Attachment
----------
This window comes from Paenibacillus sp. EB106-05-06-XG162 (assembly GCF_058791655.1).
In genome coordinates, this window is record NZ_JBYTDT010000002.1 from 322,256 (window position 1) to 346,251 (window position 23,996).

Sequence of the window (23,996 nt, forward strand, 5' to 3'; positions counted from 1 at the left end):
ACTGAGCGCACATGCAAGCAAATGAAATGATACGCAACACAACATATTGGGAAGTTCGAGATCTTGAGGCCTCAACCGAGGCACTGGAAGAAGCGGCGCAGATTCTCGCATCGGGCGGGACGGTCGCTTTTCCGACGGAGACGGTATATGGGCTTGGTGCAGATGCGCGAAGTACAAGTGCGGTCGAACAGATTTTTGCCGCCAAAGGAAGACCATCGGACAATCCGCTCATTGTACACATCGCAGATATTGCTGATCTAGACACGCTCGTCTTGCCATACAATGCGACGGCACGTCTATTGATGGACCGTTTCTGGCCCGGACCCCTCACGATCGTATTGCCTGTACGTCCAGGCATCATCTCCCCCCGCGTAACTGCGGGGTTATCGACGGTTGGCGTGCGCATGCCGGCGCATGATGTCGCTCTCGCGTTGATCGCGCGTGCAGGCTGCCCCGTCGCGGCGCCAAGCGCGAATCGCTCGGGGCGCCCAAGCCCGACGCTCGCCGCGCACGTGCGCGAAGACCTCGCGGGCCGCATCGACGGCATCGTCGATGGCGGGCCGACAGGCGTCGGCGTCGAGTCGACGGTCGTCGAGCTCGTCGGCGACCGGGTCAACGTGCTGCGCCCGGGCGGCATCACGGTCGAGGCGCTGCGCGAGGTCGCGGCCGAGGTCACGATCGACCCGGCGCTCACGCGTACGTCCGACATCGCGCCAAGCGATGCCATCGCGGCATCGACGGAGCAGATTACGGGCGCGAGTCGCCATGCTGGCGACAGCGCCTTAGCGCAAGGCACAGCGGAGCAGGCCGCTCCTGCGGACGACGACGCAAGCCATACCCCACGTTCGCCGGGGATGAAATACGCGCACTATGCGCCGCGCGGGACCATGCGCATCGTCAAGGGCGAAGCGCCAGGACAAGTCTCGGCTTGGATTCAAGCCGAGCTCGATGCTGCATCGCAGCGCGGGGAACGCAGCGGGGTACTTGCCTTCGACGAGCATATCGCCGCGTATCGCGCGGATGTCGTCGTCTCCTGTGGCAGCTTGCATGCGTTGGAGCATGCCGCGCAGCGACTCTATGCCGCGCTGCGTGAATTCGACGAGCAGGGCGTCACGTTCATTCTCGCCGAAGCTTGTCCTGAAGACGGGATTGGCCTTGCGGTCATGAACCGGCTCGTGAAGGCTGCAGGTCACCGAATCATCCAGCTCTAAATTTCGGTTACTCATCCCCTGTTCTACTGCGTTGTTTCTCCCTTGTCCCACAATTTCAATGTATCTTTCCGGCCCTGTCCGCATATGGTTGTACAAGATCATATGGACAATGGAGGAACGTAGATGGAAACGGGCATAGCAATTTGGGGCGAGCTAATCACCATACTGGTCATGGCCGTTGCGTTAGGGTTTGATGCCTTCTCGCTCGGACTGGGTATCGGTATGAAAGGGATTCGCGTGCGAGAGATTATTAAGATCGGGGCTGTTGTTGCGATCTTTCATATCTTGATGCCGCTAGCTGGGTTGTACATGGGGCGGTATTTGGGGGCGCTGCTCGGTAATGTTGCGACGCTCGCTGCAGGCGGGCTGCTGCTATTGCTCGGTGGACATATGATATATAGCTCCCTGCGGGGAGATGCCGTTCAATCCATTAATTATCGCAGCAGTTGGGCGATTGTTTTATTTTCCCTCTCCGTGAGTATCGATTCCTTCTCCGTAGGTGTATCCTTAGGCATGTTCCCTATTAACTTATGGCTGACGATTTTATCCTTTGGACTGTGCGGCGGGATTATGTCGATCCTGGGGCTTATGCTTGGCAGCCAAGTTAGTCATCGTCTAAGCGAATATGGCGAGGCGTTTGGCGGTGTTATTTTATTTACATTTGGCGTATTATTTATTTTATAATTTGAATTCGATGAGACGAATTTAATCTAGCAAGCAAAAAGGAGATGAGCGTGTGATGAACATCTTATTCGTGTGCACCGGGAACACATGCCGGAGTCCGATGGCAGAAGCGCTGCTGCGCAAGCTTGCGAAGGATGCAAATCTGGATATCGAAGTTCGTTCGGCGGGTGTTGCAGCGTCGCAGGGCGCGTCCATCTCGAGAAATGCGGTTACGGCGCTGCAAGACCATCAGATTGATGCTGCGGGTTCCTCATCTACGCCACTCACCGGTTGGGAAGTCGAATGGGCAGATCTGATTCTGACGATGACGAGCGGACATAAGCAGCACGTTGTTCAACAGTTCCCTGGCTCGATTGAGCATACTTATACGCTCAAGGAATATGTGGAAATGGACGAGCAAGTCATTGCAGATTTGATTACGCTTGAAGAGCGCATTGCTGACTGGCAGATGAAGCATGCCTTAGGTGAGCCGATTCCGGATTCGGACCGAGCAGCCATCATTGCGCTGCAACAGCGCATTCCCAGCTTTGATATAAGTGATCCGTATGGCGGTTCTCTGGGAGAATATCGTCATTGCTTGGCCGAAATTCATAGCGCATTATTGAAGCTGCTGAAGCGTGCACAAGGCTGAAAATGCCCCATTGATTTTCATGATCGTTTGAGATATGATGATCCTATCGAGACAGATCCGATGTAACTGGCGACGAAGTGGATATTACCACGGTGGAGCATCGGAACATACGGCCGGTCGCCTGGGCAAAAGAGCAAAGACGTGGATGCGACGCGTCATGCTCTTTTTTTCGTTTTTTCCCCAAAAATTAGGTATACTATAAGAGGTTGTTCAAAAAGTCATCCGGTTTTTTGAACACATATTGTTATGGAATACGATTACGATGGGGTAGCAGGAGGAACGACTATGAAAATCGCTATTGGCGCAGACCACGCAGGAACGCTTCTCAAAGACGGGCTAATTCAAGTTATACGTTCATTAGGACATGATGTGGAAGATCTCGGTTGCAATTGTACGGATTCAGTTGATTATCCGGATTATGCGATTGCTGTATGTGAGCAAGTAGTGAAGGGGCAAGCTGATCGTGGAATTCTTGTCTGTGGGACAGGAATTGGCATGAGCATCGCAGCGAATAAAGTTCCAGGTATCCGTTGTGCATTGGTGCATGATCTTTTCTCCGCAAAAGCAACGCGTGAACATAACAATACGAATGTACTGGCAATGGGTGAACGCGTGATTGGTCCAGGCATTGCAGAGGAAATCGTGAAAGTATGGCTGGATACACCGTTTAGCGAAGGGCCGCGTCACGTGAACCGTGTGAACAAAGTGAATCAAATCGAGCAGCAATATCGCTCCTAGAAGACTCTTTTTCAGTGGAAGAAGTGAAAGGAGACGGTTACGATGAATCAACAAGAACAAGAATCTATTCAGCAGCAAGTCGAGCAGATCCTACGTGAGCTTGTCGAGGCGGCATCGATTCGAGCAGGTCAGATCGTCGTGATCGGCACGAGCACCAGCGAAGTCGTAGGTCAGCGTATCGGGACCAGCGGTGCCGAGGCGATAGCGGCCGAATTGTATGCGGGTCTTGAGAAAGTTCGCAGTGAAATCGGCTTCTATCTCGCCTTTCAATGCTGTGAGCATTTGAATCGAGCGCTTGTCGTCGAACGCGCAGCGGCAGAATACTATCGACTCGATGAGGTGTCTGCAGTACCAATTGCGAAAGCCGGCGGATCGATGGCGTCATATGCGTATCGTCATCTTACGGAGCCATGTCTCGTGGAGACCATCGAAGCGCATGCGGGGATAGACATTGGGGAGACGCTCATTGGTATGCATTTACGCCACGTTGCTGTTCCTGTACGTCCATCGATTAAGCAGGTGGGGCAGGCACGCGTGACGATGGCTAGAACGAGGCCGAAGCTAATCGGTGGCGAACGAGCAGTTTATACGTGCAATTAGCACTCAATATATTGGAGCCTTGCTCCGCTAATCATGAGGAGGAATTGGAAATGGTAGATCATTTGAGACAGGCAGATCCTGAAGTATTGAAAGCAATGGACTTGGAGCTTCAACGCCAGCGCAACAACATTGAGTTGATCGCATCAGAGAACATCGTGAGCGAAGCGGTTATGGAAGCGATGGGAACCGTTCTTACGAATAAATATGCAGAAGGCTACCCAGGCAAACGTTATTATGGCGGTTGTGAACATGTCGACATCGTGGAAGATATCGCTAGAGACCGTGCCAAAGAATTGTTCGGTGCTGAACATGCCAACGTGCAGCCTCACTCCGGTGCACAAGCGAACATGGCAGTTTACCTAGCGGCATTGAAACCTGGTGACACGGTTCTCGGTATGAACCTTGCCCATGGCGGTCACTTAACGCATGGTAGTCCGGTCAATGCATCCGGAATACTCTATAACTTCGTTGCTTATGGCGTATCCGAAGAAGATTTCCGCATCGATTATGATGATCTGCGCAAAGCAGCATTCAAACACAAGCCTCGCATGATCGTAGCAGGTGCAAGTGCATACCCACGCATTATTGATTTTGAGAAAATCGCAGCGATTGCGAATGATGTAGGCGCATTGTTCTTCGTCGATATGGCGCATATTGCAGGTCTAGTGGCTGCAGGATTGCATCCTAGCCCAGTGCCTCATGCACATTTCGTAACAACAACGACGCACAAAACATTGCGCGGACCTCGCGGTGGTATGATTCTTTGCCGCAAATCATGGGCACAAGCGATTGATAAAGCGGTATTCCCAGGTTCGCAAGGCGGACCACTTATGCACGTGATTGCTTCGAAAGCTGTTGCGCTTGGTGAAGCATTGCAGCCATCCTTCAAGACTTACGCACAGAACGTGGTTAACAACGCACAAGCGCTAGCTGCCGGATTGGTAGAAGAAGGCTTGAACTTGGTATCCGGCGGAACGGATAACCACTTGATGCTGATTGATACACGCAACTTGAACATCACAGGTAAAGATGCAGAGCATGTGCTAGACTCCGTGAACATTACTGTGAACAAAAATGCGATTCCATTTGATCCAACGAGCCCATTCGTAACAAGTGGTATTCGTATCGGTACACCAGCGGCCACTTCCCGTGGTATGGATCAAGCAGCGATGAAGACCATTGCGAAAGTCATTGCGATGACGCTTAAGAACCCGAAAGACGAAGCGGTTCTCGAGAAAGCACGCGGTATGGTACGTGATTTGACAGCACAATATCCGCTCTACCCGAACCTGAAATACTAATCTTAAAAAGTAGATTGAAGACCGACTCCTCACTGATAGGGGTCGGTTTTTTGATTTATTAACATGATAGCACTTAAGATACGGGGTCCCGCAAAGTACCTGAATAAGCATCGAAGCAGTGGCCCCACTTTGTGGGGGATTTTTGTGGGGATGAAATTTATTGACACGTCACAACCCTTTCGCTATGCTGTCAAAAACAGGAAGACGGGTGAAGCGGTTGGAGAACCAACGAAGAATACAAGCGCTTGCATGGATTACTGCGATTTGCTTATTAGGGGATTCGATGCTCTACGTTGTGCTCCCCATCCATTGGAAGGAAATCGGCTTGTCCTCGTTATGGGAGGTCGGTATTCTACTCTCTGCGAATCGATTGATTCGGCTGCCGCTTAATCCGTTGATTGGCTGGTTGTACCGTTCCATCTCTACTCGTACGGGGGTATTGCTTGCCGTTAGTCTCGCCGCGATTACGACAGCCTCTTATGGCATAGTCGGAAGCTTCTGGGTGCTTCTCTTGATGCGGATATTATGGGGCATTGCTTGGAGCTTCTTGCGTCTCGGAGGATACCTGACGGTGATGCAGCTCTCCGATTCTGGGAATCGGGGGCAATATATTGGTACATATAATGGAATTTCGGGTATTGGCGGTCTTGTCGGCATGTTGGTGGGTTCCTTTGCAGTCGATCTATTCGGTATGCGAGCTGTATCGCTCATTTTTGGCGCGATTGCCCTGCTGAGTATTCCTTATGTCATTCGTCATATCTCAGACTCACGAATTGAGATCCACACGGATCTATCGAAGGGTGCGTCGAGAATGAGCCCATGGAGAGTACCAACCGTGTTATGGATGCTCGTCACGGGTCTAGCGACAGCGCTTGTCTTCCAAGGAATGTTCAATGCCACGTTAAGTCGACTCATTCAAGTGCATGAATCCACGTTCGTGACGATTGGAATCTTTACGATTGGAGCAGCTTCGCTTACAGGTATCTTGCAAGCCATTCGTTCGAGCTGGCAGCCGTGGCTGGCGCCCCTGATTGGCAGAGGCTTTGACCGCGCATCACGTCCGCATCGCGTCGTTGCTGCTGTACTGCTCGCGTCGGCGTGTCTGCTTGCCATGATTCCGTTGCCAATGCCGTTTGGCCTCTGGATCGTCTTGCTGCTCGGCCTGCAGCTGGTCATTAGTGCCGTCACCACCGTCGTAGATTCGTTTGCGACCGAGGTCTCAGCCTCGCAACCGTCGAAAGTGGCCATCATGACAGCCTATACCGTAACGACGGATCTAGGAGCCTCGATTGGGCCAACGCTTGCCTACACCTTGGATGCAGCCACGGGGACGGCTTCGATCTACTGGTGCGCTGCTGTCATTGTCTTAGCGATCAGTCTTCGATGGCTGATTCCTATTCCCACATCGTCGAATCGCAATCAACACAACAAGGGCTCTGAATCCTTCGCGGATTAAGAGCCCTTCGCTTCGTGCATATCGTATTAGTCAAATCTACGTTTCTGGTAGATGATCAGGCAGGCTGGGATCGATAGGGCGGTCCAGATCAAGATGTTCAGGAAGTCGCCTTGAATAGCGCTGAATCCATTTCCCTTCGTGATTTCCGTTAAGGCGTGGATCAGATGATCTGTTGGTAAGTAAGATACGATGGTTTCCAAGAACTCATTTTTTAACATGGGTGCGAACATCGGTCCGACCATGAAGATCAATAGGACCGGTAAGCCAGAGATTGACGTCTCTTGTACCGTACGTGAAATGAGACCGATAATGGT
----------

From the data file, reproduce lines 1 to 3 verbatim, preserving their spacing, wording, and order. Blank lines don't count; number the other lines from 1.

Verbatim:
This window comes from Paenibacillus sp. EB106-05-06-XG162 (assembly GCF_058791655.1).
In genome coordinates, this window is record NZ_JBYTDT010000002.1 from 322,256 (window position 1) to 346,251 (window position 23,996).

Sequence of the window (23,996 nt, forward strand, 5' to 3'; positions counted from 1 at the left end):